Wednesday, January 27, 2016

A Frugal Science Microscope

Environmental & Science Education
Edward Hessler

By Cybulski J, Clements J, Prakash M
[CC BY 4.0 (],
via Wikimedia Commons

In a previous post about Leeuwenhoek's microscopes I mentioned a replica based on Leeuwenhoek's microscope which was part of the ess science kit, Small Things.

The Foldscope Microscope
By Cybulski J, Clements J,
Prakash M
[CC BY 4.0
via Wikimedia Commons

Manu Prakash, a biophysicist in Stanford University's bioengineering department is the inventor of another small microscope. It is known as the Foldscope. Prakash is the subject of an Annals of Science essay by Carolyn Kormann in The New Yorker. Prakash made his first microscope when he was a kid in Mawana, India.

Prakash's microscope consists of a plastic lens and a sheet of paper which can be folded "with a series of origami-style folds," according to Kormann who constructed one from a kit. It can even be attached to a smartphone allowing what is observed to be recorded. It is cheap, even when amped up for more technical applications.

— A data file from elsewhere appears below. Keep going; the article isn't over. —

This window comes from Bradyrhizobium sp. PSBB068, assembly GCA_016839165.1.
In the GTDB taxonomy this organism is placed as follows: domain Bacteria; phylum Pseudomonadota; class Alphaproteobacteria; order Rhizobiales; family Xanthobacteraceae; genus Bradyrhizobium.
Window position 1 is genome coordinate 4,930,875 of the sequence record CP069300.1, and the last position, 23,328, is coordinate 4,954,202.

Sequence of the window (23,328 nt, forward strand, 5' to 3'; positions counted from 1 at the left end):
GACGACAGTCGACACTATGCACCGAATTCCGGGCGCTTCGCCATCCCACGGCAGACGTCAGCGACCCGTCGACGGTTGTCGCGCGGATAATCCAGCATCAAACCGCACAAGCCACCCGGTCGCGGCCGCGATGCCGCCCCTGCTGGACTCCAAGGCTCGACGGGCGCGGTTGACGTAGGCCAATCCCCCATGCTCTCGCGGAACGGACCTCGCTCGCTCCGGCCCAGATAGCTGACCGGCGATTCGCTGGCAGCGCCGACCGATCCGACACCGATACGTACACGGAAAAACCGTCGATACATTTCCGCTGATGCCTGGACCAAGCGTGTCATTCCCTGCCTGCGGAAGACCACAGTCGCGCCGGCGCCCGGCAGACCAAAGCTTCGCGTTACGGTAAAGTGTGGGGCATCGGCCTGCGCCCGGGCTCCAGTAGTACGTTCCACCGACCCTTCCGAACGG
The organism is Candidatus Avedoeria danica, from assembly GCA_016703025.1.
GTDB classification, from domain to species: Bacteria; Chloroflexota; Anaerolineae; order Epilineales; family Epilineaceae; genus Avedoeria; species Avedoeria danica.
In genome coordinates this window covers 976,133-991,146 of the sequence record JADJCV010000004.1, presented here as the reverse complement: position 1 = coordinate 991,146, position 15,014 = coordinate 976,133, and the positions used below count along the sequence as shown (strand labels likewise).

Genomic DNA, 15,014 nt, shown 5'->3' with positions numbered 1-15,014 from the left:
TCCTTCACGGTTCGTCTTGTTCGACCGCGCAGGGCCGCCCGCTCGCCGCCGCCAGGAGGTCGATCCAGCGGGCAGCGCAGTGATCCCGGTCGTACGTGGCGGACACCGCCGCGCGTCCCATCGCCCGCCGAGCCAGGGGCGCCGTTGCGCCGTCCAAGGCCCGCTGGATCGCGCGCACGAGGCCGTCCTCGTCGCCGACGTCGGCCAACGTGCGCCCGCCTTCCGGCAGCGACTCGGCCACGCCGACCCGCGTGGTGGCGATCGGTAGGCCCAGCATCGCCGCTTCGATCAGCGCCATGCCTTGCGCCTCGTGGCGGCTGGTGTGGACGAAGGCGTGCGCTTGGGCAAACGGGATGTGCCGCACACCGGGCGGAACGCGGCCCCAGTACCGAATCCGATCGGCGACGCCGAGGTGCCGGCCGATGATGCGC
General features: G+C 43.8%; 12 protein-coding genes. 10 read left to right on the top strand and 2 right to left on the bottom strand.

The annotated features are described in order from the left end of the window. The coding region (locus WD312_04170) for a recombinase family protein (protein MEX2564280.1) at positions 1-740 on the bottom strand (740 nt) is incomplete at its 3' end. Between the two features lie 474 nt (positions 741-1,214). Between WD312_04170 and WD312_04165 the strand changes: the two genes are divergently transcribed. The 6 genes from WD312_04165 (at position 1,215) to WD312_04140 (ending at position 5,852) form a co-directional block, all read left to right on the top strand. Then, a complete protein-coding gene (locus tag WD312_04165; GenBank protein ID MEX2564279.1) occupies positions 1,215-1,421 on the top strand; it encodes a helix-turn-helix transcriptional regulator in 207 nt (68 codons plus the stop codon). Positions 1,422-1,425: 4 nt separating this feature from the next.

It is an "everyman's" microscope, one to be used by young learners as well as by adults to study the natural world. Prakash makes me think he'd have kids carrying these around the way some of use to carry hand lenses in our pockets to look at what Prakash calls the "microcosmos."

Microscopes make abundance of life abundantly clear
Iridos at the English language Wikipedia
[GFDL ( or
via Wikimedia Commons
In 2009, Elizabeth Blackburn was awarded the Nobel prize for her work on the function of telomeres, structures at the end of chromosomes that protects them.  In an animated Nature video she talks about how her love of the natural world, especially microscopic forms have inspired her curiosity and her work. In this video she notes that the enormous abundance of life is one that "microscopes make abundantly clear."

Her studies focus on Tetrahymena, a ciliated protozoan which Leeuwenhoek likely noticed, too. It is a remarkable sturdy organism.

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